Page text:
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Sam Chulpayev, 35, began cutting hair 18-years ago as an unpaid trainee. Eventually, he got his own chair in a large NYC barber shop, building a clientele and formulating a plan. After six years of what he describes as "planning, saving, and dreaming," Chulpayev opened Made Man Barbershop in the New York City neighborhood of Chelsea on April 21, 2013.
Chulpayev was doing alright, but the 4-chairs in a 550 square foot shop weren't enough to accommodate the growing number of people who kept showing up for a cut and a shave. He added a fifth chair, but he was still turning away a growing number of potential customers everyday. It was then, one of his regulars said, "Sam, why don't you keep count of the number of people you turn away, and then you can do the math on the revenue to see if it's enough to expand."
To Chulpayev's surprise, he was unable to accommodate 50 people a day. This tiny barbershop was no longer just a place for guys in the neighborhood, they were attracting people from outside of the city. So 18-months later, when a 1000-sqare-foot space, which could hold 8 chairs, became available directly across 23rd street, Chulpayev wasn't ready, but he knew the opportunity was too good to pass up. He wondered if he'd ever get to see his family again if he took this on.
"We looked at the neighborhood of creative professionals, and we hoped people here appreciate something unique. It's a bit nostalgic, and they recognize it," says Chulpayev, adding, "We didn't want to look cheesy. I could have put in Formica countertop stations, but that wouldn't work. Everything had to be coherent and go hand in hand."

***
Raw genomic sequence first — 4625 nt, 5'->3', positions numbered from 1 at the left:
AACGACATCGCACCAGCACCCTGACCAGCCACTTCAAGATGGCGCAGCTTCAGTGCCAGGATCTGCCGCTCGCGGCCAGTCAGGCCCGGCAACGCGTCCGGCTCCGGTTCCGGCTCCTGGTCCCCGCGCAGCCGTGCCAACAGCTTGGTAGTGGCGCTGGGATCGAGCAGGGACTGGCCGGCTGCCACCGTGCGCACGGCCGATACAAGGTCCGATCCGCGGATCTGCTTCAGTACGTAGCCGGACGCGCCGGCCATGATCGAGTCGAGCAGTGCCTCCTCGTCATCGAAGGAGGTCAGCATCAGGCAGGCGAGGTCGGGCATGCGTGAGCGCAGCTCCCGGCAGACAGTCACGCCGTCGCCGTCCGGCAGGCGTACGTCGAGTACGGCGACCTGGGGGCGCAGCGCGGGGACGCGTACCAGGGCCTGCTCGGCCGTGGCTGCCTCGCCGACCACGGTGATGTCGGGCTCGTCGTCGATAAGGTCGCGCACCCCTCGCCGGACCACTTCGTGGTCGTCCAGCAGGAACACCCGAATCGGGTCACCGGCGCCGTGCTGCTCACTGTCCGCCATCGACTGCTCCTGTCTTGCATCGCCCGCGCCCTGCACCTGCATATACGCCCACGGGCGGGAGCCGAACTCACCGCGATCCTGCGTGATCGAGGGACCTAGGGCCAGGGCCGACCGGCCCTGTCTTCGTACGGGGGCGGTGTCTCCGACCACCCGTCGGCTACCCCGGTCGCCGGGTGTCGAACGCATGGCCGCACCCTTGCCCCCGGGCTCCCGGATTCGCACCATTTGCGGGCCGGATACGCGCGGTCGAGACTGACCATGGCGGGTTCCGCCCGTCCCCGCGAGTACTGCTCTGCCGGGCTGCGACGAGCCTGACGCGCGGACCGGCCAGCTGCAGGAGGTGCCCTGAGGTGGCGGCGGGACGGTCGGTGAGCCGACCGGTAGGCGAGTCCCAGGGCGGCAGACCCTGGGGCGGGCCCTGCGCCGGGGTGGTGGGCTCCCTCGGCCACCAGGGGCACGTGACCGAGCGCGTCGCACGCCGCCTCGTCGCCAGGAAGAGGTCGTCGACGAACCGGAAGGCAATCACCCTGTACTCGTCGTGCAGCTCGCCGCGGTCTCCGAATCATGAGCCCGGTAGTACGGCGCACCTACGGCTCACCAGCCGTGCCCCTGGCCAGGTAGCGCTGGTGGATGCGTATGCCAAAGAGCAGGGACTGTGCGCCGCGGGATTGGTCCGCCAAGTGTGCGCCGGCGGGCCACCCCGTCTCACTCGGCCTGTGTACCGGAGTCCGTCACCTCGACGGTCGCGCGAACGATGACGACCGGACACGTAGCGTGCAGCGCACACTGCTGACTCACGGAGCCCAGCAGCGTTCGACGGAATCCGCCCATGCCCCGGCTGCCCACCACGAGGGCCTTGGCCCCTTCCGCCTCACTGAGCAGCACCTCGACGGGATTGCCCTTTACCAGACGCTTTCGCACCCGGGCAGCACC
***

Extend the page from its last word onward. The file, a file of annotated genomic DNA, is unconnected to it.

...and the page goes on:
"It always felt wrong for me to have clients turned away because of our price, and we wanted to create a place where people could afford to get great service in an awesome atmosphere. We did not want to be an over priced shop without great service," says Chulpayev.
How does Chulpayev keep his bench strong?
"A lot of it is finding the right people. We pay really well, and now people seek me out. I turn away 95 percent. Then I train or retrain. Once you get a good employee, he will bring good people. One guy brought in 4 other good barbers," he says.
Sam's tips for hiring
1. Character--"A non-combative easy-going personality is important. You can't work with people who won't adjust or let you teach them anything, and if it's difficult with me, it'll be difficult with the customers. They need to co-exist and respect others. If a guy is great, but the character doesn't work, it's not a fit."
2. Skill--"The hiring process starts with a call, and I evaluate immediately. If they negotiate in a bad way, I don't move forward. If I decide to bring them in for an interview, they cut my hair, and the fact that it's me shouldn't matter to them. They need to be confident in their skills. If they have a great personality, but they need work, I'll point out the weaknesses and if they want to learn, we continue, and I'll teach them."
3. Customer focus--"It's about the brand, the customer experience, and we like to keep a certain atmosphere. The way they approach a client, they can't just scream out, 'Who's next?'. I like to see a smile, ease. Customer service is not something that most people know. It's not about their personal life or problems, this is the client's resting time. I have my staff read the paper. We have a bar, and we put in an espresso machine for our morning clientele. The spend is insignificant. If you weigh the $1.50 we pay for that vs. the pleasure the client gets, it's a no-brainer, that's why we don't charge for that. We strive for a relaxing environment."